Homeowners are Wealthier but Ownership Rates are Falling

According to recent research from the National association of Realtors, an increase in home prices in many areas throughout the country has resulted in homeowners being able to build more housing wealth during the past few years.

While this is good news, the article in Propertywire points out that there is a continued decline in homeownership which means the wealth is going to fewer people and is likely to result in further inequality in the United States.

The National Association of Realtors looked at data on homeownership rates, as well as changes in single-family median home prices between 2010 and 2013 in order to assess income inequality and wealth in 100 of the largest metropolitan areas in the country. According to their findings, more than 90% of major areas have seen homeownership rates decline. At the same time home values have increased but incomes have remained unchanged. Apparently the distribution of wealth is most unequal in areas where homeownership rates are the lowest and these include high-cost areas such as San Diego, New York and Los Angeles.

Senior man standing outside house

According to the chief economist of the National Association of Realtors, over the past five years property prices have recovered in most metro areas which have increased housing wealth by $5 trillion since the recent downturn.

Essentially this is good news as homeownership is important to the US economy and still remains one of the primary ways middle-class families can accumulate wealth. However the labour market is still underperforming. When combined with stricter lending criteria and a limited supply of housing, this has meant homeownership has dropped to rates not seen for more than 20 years. While homeownership rates have declined, the number of people renting property has increased significantly. The problem is that renters are finding it difficult to become homeowners and are becoming left behind financially. Renters are also faced with increasing rental costs and are less likely to have benefited from the stock markets strong growth during the past few years.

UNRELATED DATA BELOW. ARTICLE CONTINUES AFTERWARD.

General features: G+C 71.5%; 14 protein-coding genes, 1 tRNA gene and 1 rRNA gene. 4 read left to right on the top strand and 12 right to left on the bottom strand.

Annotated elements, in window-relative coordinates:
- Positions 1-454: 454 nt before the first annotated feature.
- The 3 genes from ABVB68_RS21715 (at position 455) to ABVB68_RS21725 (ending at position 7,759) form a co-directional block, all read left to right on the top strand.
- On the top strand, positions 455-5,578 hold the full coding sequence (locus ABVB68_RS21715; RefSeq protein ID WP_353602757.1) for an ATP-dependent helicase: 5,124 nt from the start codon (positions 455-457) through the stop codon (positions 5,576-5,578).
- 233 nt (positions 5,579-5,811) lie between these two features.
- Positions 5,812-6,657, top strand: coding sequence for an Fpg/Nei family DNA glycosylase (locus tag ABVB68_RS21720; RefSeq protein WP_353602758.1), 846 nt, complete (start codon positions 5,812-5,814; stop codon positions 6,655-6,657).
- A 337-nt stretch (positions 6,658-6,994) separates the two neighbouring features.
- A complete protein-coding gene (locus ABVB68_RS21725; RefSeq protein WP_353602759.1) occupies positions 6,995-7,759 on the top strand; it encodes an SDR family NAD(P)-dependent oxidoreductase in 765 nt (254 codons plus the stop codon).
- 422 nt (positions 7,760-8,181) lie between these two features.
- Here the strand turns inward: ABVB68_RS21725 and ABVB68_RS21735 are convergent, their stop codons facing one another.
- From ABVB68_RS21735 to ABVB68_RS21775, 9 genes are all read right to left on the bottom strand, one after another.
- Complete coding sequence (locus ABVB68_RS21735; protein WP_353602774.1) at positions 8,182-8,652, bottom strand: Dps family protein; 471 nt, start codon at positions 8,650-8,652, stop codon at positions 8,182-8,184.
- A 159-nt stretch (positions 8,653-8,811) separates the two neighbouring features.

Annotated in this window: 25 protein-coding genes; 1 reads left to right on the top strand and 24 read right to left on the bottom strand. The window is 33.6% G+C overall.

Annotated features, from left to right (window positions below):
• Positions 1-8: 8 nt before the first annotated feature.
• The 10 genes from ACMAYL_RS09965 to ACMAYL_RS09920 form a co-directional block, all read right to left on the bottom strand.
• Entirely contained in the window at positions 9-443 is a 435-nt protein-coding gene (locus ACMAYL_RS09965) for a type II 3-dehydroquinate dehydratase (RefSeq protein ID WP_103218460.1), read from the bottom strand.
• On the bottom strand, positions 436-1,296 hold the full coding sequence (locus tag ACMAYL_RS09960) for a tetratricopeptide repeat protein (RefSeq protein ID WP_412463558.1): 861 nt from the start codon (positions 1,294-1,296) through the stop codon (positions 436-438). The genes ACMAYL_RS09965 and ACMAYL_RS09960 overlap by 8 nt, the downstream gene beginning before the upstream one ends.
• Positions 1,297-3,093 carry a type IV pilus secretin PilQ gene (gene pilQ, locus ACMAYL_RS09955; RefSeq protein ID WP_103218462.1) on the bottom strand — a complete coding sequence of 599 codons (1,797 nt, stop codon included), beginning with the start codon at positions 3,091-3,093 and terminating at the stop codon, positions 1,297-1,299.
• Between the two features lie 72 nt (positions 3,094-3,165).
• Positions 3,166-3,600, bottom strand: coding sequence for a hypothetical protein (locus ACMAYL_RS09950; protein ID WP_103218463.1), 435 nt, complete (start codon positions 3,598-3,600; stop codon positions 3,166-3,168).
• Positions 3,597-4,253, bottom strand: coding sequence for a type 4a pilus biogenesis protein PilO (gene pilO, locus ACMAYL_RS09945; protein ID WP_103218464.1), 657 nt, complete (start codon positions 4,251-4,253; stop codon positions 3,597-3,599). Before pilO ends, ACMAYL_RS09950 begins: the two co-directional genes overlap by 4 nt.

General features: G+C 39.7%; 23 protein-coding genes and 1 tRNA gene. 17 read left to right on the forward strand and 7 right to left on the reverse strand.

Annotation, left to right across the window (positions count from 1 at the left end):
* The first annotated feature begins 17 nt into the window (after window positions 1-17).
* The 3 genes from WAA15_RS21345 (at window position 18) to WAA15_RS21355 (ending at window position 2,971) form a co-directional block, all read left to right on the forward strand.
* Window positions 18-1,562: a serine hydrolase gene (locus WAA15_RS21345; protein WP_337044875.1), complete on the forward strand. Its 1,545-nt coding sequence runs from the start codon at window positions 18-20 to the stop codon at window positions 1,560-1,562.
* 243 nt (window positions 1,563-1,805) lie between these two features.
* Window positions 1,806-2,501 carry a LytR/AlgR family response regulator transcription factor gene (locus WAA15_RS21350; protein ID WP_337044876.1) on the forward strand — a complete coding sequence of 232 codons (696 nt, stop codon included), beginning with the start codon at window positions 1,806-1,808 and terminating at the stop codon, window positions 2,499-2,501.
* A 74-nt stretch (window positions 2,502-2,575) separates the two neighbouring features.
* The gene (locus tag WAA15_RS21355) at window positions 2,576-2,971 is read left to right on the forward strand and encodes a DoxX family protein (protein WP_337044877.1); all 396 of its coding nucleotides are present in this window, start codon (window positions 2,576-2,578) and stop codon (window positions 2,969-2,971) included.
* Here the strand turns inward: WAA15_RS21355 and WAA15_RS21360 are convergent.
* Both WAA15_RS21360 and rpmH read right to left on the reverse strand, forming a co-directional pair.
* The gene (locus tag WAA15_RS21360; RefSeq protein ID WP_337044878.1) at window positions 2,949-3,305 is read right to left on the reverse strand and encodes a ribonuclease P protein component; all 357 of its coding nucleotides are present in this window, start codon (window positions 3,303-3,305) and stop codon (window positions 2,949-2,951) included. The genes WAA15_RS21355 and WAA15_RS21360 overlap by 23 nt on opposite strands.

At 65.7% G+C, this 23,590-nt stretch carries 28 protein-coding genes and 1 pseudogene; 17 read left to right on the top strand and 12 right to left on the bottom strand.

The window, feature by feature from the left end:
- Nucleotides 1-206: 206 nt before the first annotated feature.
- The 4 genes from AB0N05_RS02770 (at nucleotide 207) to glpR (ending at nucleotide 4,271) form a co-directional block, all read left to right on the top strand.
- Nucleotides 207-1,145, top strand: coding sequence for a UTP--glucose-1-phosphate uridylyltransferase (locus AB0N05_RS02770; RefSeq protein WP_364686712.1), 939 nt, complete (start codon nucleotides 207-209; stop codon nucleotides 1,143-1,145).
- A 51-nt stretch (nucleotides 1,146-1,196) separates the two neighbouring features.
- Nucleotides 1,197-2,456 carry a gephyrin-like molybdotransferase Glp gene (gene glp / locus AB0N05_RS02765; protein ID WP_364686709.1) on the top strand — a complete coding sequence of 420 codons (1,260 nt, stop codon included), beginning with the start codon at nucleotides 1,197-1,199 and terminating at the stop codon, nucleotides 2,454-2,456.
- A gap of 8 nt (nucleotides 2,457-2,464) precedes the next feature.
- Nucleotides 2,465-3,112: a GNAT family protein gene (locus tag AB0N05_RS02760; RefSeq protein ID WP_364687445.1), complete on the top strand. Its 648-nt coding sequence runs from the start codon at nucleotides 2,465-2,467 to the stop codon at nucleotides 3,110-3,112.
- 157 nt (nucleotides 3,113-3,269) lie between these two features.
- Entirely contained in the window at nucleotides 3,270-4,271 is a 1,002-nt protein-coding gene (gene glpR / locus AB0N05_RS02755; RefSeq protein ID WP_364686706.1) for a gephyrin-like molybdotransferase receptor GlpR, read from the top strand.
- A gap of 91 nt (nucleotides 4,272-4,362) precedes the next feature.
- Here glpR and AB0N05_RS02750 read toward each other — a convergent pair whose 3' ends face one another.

The study carried out by the National Association of Realtors looked at changes in inequality by assessing the numbers of homeowners and renters during recent years when home values have increased. The study found that 93 out of 100 markets had seen a decline in homeownership rates between 2010 and 2013. Renters typically have a much lower net worth compared to homeowners; a good example would have been the high growth seen in San Jose in California where a typical homeowner’s net worth increased by $210,671 while in comparison renters were likely to have experienced increased rental costs.

About Allison Halliday

Allison Halliday is a Realty Biz News contributing writer. She handles International Real Estate and is a seasoned blogger.

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